7. Hero Images
Also known as a web banner, your hero image is at the top of your website or homepage. You can opt for a still image, a motion picture or a sliding carousel – there are plenty of creative ways to introduce visitors to your site.
That’s what a hero image does: it captures attention. It also tells a story, and it instils a sense of trust in your potential customer.
Side note: A good opportunity for A/B testing could be finding out which hero image will bring in the most money.
Dropshipping is letting entrepreneurs around the globe sell fantastic products without actually having stock. Dropshipping is when you manage the relationship between the customer and delivery with a third party who holds the actual product.
So, the seller advertises the product and engages with customers and will then place orders with the third party who will then deliver the product to the customer. It’s a popular and effective E-commerce technique that has done wonders for small businesses during the online shopping surge.
9. Ad Words
Google Ad Words is a tool used to boost paid media to optimise your position in search engine rankings.
Brands bid on keywords, key phrases, and searches to enhance their reach. It’s a pay-per-click (PCP) system that only charges you for the number of clicks you get to your page.
Multichannel marketing uses multiple channels to reach customers. E-commerce will always be a multichannel process, so it’s not a bad idea to brush up on this strategy. A multichannel strategy spans various online, in-store, and mobile touchpoints, but it isn’t the same as omnichannel marketing.
Multichannel touchpoints exist independently of one another and aren’t completely geared towards customer experience the way that omnichannel touchpoints are.
11. Affiliate Marketing
It’s the age of the influencer, and we suggest you jump on board.
Affiliate marketing is when somebody is paid to partner with or represent a brand, often using their digital platform. Think of it as a brand ambassador, but 2021 style. After its entry into the digital marketing game in the early 2000s, affiliate or influencer marketing has remained on the rise.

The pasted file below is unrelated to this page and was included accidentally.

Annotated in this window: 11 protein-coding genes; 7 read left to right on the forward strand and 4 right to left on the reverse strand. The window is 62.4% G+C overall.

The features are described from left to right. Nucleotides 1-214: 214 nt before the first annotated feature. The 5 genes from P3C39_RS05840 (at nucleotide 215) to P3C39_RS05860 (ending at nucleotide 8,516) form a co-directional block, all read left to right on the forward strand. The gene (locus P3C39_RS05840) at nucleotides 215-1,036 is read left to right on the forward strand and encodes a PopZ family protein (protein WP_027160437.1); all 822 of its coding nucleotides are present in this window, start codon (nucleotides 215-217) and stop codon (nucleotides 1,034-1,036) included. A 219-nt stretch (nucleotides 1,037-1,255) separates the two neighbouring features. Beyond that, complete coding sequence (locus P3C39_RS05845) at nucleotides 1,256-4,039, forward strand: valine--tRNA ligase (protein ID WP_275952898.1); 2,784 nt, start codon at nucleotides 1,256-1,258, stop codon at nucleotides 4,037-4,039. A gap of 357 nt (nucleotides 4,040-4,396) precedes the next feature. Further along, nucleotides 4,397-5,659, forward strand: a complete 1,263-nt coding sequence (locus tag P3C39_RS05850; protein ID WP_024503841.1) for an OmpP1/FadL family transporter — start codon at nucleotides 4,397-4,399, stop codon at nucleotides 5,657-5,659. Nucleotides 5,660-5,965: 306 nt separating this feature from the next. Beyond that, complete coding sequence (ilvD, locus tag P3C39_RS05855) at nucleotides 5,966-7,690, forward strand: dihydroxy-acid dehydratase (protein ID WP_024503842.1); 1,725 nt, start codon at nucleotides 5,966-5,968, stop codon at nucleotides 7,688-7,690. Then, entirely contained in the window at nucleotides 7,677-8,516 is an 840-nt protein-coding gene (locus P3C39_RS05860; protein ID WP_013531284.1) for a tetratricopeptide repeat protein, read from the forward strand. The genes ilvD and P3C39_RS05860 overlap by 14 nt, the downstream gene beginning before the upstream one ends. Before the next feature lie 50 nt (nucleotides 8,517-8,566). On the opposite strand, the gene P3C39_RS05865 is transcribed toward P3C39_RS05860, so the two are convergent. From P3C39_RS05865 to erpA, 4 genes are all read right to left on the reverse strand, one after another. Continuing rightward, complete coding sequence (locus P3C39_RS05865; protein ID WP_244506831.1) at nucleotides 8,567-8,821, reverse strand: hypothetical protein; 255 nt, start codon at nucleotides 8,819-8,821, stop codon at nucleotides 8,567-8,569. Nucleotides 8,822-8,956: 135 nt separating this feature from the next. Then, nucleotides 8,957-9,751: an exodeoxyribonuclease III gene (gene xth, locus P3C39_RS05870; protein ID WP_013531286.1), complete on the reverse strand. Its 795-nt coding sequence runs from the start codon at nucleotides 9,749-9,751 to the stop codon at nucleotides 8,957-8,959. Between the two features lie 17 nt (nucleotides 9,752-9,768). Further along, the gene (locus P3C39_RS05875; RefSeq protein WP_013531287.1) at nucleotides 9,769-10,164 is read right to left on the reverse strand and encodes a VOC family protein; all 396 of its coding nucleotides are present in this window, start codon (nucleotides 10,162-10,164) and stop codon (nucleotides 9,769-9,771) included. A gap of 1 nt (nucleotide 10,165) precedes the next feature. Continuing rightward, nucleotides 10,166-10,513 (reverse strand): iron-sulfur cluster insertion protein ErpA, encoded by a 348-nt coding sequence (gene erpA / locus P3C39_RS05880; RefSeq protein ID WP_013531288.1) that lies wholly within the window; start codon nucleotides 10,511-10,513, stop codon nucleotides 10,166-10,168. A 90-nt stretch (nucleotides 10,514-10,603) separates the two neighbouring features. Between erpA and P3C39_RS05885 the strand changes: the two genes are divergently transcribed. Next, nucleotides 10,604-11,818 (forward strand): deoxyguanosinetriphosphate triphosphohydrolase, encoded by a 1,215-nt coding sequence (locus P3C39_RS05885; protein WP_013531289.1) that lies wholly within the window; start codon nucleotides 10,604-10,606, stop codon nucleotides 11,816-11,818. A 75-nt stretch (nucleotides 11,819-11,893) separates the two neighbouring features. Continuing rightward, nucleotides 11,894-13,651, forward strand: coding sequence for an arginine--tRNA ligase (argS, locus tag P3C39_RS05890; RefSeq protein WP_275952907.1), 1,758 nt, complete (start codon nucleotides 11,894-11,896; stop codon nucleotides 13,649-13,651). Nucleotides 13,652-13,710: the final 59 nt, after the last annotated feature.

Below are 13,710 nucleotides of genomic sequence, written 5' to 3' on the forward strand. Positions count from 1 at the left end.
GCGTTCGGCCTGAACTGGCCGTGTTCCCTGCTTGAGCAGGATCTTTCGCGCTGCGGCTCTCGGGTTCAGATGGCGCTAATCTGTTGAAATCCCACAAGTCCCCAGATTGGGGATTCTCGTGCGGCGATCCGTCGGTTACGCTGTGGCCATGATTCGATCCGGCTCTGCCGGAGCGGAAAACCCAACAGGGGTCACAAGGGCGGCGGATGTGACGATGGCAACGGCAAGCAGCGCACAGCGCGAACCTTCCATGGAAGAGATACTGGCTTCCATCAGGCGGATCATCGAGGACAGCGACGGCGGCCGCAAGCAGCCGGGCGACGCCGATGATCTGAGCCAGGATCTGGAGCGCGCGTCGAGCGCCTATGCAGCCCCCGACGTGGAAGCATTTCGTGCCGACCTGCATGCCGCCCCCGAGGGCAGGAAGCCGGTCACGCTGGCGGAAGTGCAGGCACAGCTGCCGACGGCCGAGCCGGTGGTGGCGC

Affiliate marketing can also work on a commission basis so that a percentage of every sale goes to the affiliate marketer if the lead came through them.
B2B is short for business to business. You’ll come across this term if you’re a business trying to sell to or collaborate with other businesses.
B2B marketing will differ from B2C (find below) in the sense that you’re talking to people within a certain industry and will need to tweak your approach to align with their specific industry needs. Businesses will want ROI proof and information-based content that shows them how your service or product will boost their revenue dial.
Business to client (B2C) marketing is integral to your sales strategy. But it’s not just sales that are affected by a B2C content strategy – it leaks into your content, your offering, and your lead generation.
If you sell to individuals online, B2C will come up in your business plan and will help guide your customer-centric decisions.
14. Bounce Rate
A bounce rate is like a golf handicap: you want to keep it as low as possible.
A 100% bounce rate would mean that 100% of the people who clicked on your website left without looking at any other pages. They came, they saw and they didn’t like it.
Bounce rate will be a common category in all your digital reports and marketing goals.
15. Call to Action
Also abbreviated to CTA, a call to action is the anchor point behind any marketing campaign, content strategy, or website. Whenever you post something or engage with customers, you want to direct them towards a specific action. Whether it be completing a survey, making a purchase, or joining your mailing list.
For some inspiring CTA examples, we found this great article from HubSpot for you to look through.
Now you’re ready to talk shop with the best of them.
Did we leave anything out? What’s an E-commerce term you use that is often met with a blank stare? Or what terms make you the blank-starer? We’d love to hear from you on our social media channels!